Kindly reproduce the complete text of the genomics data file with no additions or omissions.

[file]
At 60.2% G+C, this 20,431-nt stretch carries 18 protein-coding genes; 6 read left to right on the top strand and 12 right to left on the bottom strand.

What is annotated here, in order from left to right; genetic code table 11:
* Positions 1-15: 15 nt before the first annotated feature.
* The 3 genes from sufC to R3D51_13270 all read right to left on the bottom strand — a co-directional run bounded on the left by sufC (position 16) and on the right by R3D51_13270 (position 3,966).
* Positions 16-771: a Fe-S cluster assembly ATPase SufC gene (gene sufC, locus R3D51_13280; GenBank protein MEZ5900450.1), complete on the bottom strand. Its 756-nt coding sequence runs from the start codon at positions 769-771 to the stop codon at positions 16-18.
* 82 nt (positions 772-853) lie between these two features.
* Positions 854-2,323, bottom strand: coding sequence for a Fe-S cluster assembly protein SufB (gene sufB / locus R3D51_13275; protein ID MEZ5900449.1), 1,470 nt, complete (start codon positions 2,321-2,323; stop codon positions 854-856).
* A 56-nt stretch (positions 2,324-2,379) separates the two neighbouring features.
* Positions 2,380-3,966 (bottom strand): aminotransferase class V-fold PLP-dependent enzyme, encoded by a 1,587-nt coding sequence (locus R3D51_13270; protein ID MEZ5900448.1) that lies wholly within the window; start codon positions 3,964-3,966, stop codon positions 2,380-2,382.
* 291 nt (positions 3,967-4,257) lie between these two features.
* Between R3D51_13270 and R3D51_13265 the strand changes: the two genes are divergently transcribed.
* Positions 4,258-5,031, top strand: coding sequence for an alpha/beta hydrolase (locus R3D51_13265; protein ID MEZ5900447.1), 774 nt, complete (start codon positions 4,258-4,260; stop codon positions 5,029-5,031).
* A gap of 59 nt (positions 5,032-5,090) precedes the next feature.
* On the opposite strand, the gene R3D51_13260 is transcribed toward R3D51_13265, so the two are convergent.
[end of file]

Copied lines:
At 60.2% G+C, this 20,431-nt stretch carries 18 protein-coding genes; 6 read left to right on the top strand and 12 right to left on the bottom strand.

What is annotated here, in order from left to right; genetic code table 11:
* Positions 1-15: 15 nt before the first annotated feature.
* The 3 genes from sufC to R3D51_13270 all read right to left on the bottom strand — a co-directional run bounded on the left by sufC (position 16) and on the right by R3D51_13270 (position 3,966).
* Positions 16-771: a Fe-S cluster assembly ATPase SufC gene (gene sufC, locus R3D51_13280; GenBank protein MEZ5900450.1), complete on the bottom strand. Its 756-nt coding sequence runs from the start codon at positions 769-771 to the stop codon at positions 16-18.
* 82 nt (positions 772-853) lie between these two features.
* Positions 854-2,323, bottom strand: coding sequence for a Fe-S cluster assembly protein SufB (gene sufB / locus R3D51_13275; protein ID MEZ5900449.1), 1,470 nt, complete (start codon positions 2,321-2,323; stop codon positions 854-856).
* A 56-nt stretch (positions 2,324-2,379) separates the two neighbouring features.
* Positions 2,380-3,966 (bottom strand): aminotransferase class V-fold PLP-dependent enzyme, encoded by a 1,587-nt coding sequence (locus R3D51_13270; protein ID MEZ5900448.1) that lies wholly within the window; start codon positions 3,964-3,966, stop codon positions 2,380-2,382.
* 291 nt (positions 3,967-4,257) lie between these two features.
* Between R3D51_13270 and R3D51_13265 the strand changes: the two genes are divergently transcribed.
* Positions 4,258-5,031, top strand: coding sequence for an alpha/beta hydrolase (locus R3D51_13265; protein ID MEZ5900447.1), 774 nt, complete (start codon positions 4,258-4,260; stop codon positions 5,029-5,031).
* A gap of 59 nt (positions 5,032-5,090) precedes the next feature.
* On the opposite strand, the gene R3D51_13260 is transcribed toward R3D51_13265, so the two are convergent.